Using nature as both model and metaphor, Toronto resident Olive Senior delves into birds, flying, and Caribbean life in her third book of poems. Following her much-loved collections, Gardening in the Tropics and Talking of Trees, this long-awaited book of poems is sure to delight readers around the world. Translated into several languages, represented in numerous anthologies, and broadcast in Canada, Britain, and the Caribbean, Senior's work enjoys international acclaim. Her work is taught at universities around the world, and her short story collection, Summer Lightning, has been a literature textbook in Caribbean schools. She has taught creative writing workshops at universities in Canada, the US, the UK, and the Caribbean, and is on the faculty of the Humber School for Writers. With her warm and chatty writing style, Wright invites her readers into the depths of her daily life, giving a captiviating insider's glance into her personal and professional life. Her observations about the nature of the music industry fascinate, as we learn that Wright is painfully aware of this industry's competitive nature. Wright fully understands that in the music business "pretty good is not good enough."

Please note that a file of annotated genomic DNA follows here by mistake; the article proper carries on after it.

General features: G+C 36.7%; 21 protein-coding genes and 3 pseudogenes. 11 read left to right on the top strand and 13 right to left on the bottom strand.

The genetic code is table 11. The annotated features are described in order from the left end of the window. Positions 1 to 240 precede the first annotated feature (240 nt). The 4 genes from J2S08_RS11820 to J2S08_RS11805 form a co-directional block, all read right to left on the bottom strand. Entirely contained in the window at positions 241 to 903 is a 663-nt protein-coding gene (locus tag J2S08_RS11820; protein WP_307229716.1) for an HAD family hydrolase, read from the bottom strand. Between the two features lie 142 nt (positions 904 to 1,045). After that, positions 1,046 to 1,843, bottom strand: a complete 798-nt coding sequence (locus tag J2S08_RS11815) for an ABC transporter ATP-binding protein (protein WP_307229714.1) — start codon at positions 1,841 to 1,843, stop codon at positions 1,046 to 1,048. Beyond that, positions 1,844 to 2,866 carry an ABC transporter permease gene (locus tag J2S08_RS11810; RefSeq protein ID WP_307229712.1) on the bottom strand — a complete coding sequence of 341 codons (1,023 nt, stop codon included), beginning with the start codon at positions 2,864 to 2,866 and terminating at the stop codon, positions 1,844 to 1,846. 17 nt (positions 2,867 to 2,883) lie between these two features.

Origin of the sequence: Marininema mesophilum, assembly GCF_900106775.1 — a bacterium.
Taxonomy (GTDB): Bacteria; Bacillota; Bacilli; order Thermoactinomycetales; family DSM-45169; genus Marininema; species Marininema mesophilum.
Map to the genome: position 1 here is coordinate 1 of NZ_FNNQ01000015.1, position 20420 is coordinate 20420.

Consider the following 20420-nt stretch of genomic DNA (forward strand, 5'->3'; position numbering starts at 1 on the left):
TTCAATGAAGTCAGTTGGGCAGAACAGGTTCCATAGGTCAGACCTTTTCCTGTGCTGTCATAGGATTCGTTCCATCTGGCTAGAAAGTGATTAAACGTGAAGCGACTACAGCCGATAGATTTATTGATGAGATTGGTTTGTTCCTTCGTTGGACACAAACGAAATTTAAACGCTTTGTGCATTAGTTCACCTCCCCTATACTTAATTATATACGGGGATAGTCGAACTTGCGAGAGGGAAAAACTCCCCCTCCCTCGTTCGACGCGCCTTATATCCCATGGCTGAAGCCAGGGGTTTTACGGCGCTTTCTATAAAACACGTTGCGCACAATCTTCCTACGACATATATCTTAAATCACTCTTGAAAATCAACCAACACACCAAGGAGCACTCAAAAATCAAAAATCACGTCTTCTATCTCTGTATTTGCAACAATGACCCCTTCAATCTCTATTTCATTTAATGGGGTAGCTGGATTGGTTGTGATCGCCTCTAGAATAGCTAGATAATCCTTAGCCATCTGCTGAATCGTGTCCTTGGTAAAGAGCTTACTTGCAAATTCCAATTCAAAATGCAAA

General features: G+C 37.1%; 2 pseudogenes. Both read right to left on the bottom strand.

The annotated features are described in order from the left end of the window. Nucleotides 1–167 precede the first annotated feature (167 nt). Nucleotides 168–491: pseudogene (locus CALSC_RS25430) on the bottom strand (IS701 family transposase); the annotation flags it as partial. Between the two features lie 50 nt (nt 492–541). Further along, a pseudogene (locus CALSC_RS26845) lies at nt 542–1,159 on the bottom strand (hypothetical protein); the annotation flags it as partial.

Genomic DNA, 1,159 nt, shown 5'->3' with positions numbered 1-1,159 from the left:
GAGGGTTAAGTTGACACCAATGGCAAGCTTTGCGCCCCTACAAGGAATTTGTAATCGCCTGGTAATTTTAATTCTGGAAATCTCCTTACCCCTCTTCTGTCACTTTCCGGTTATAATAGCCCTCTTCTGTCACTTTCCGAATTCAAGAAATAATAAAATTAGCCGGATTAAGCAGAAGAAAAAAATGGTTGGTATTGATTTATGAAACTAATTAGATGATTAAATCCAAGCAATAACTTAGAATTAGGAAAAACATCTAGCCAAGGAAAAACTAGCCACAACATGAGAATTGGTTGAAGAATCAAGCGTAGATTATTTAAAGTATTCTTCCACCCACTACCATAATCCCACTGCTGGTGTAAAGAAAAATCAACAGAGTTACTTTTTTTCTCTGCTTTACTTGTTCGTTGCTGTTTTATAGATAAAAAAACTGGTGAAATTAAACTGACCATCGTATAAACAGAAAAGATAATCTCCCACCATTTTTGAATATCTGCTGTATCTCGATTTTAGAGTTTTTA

About the author
Olive Senior was born in Jamaica in 1941. She lives both there and in Canada. Her first collection of short stories, Summer Lightning (1986), won the Commonwealth Literature Prize. She has published two subsequent collections of short stories, The Arrival of the Snake Woman (1989) and The Discerner of Hearts (1995). She has two collections of poems, Talking of Trees (1985) and Gardening in the Tropics (1995). She has written on different aspects of Caribbean culture and was editor of Jamaica Journal.